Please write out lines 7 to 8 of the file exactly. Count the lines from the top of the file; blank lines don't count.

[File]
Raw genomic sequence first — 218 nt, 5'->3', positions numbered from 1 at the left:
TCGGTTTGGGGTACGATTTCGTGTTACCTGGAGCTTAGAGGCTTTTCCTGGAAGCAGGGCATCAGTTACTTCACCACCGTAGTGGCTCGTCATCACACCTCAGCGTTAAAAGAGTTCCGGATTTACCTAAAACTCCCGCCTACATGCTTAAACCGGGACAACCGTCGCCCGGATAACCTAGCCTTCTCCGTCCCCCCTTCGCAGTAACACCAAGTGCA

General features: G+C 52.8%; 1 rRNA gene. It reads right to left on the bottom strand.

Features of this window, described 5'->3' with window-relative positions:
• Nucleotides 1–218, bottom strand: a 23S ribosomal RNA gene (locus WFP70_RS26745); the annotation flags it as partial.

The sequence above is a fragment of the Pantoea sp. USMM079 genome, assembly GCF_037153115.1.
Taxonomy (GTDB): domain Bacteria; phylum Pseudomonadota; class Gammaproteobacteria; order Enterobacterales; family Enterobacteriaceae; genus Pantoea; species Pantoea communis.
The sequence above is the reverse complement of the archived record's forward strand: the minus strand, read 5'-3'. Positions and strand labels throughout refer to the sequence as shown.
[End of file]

Taxonomy (GTDB): domain Bacteria; phylum Pseudomonadota; class Gammaproteobacteria; order Enterobacterales; family Enterobacteriaceae; genus Pantoea; species Pantoea communis.
The sequence above is the reverse complement of the archived record's forward strand: the minus strand, read 5'-3'. Positions and strand labels throughout refer to the sequence as shown.